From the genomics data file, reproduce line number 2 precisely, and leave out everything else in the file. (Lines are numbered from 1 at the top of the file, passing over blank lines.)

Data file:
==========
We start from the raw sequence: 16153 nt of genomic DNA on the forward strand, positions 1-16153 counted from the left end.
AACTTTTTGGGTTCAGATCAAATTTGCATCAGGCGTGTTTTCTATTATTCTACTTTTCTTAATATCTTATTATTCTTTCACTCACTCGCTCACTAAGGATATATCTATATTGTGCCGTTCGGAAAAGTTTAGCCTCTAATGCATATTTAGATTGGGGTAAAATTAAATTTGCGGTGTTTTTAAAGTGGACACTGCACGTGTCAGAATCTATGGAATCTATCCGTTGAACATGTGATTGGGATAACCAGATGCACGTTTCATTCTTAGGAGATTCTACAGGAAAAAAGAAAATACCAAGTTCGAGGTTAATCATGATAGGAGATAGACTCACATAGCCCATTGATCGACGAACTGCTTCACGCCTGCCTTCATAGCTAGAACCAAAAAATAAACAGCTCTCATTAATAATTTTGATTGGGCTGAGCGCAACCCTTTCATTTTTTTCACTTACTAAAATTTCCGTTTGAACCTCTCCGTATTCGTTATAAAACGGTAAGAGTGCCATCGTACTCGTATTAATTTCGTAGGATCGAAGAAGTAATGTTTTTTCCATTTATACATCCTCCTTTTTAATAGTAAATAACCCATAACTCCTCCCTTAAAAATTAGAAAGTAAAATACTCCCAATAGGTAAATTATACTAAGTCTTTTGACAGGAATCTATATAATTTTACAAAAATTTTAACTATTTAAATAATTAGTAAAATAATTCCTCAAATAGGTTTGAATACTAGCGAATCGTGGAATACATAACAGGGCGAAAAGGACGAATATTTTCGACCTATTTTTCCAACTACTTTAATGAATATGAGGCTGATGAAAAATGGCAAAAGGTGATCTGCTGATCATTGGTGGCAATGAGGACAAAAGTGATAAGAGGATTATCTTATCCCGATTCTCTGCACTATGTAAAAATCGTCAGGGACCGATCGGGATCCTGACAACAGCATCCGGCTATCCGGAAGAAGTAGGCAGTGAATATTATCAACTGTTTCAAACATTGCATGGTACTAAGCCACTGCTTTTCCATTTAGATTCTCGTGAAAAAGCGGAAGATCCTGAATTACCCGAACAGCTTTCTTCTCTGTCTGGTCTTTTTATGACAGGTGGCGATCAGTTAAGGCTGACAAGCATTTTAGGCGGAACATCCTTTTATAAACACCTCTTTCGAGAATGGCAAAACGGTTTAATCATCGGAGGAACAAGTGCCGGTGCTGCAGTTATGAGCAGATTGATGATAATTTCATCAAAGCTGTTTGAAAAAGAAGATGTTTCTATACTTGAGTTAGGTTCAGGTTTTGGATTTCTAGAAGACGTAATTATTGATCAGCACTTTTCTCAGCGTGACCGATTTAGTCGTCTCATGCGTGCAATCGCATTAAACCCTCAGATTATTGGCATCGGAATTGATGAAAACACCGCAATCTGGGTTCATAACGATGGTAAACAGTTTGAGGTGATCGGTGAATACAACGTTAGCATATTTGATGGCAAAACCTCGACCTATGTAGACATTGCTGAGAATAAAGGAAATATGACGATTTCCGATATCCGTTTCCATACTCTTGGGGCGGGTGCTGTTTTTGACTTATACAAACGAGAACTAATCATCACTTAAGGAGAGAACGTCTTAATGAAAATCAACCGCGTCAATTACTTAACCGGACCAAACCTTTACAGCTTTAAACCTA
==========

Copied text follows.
AACTTTTTGGGTTCAGATCAAATTTGCATCAGGCGTGTTTTCTATTATTCTACTTTTCTTAATATCTTATTATTCTTTCACTCACTCGCTCACTAAGGATATATCTATATTGTGCCGTTCGGAAAAGTTTAGCCTCTAATGCATATTTAGATTGGGGTAAAATTAAATTTGCGGTGTTTTTAAAGTGGACACTGCACGTGTCAGAATCTATGGAATCTATCCGTTGAACATGTGATTGGGATAACCAGATGCACGTTTCATTCTTAGGAGATTCTACAGGAAAAAAGAAAATACCAAGTTCGAGGTTAATCATGATAGGAGATAGACTCACATAGCCCATTGATCGACGAACTGCTTCACGCCTGCCTTCATAGCTAGAACCAAAAAATAAACAGCTCTCATTAATAATTTTGATTGGGCTGAGCGCAACCCTTTCATTTTTTTCACTTACTAAAATTTCCGTTTGAACCTCTCCGTATTCGTTATAAAACGGTAAGAGTGCCATCGTACTCGTATTAATTTCGTAGGATCGAAGAAGTAATGTTTTTTCCATTTATACATCCTCCTTTTTAATAGTAAATAACCCATAACTCCTCCCTTAAAAATTAGAAAGTAAAATACTCCCAATAGGTAAATTATACTAAGTCTTTTGACAGGAATCTATATAATTTTACAAAAATTTTAACTATTTAAATAATTAGTAAAATAATTCCTCAAATAGGTTTGAATACTAGCGAATCGTGGAATACATAACAGGGCGAAAAGGACGAATATTTTCGACCTATTTTTCCAACTACTTTAATGAATATGAGGCTGATGAAAAATGGCAAAAGGTGATCTGCTGATCATTGGTGGCAATGAGGACAAAAGTGATAAGAGGATTATCTTATCCCGATTCTCTGCACTATGTAAAAATCGTCAGGGACCGATCGGGATCCTGACAACAGCATCCGGCTATCCGGAAGAAGTAGGCAGTGAATATTATCAACTGTTTCAAACATTGCATGGTACTAAGCCACTGCTTTTCCATTTAGATTCTCGTGAAAAAGCGGAAGATCCTGAATTACCCGAACAGCTTTCTTCTCTGTCTGGTCTTTTTATGACAGGTGGCGATCAGTTAAGGCTGACAAGCATTTTAGGCGGAACATCCTTTTATAAACACCTCTTTCGAGAATGGCAAAACGGTTTAATCATCGGAGGAACAAGTGCCGGTGCTGCAGTTATGAGCAGATTGATGATAATTTCATCAAAGCTGTTTGAAAAAGAAGATGTTTCTATACTTGAGTTAGGTTCAGGTTTTGGATTTCTAGAAGACGTAATTATTGATCAGCACTTTTCTCAGCGTGACCGATTTAGTCGTCTCATGCGTGCAATCGCATTAAACCCTCAGATTATTGGCATCGGAATTGATGAAAACACCGCAATCTGGGTTCATAACGATGGTAAACAGTTTGAGGTGATCGGTGAATACAACGTTAGCATATTTGATGGCAAAACCTCGACCTATGTAGACATTGCTGAGAATAAAGGAAATATGACGATTTCCGATATCCGTTTCCATACTCTTGGGGCGGGTGCTGTTTTTGACTTATACAAACGAGAACTAATCATCACTTAAGGAGAGAACGTCTTAATGAAAATCAACCGCGTCAATTACTTAACCGGACCAAACCTTTACAGCTTTAAACCTA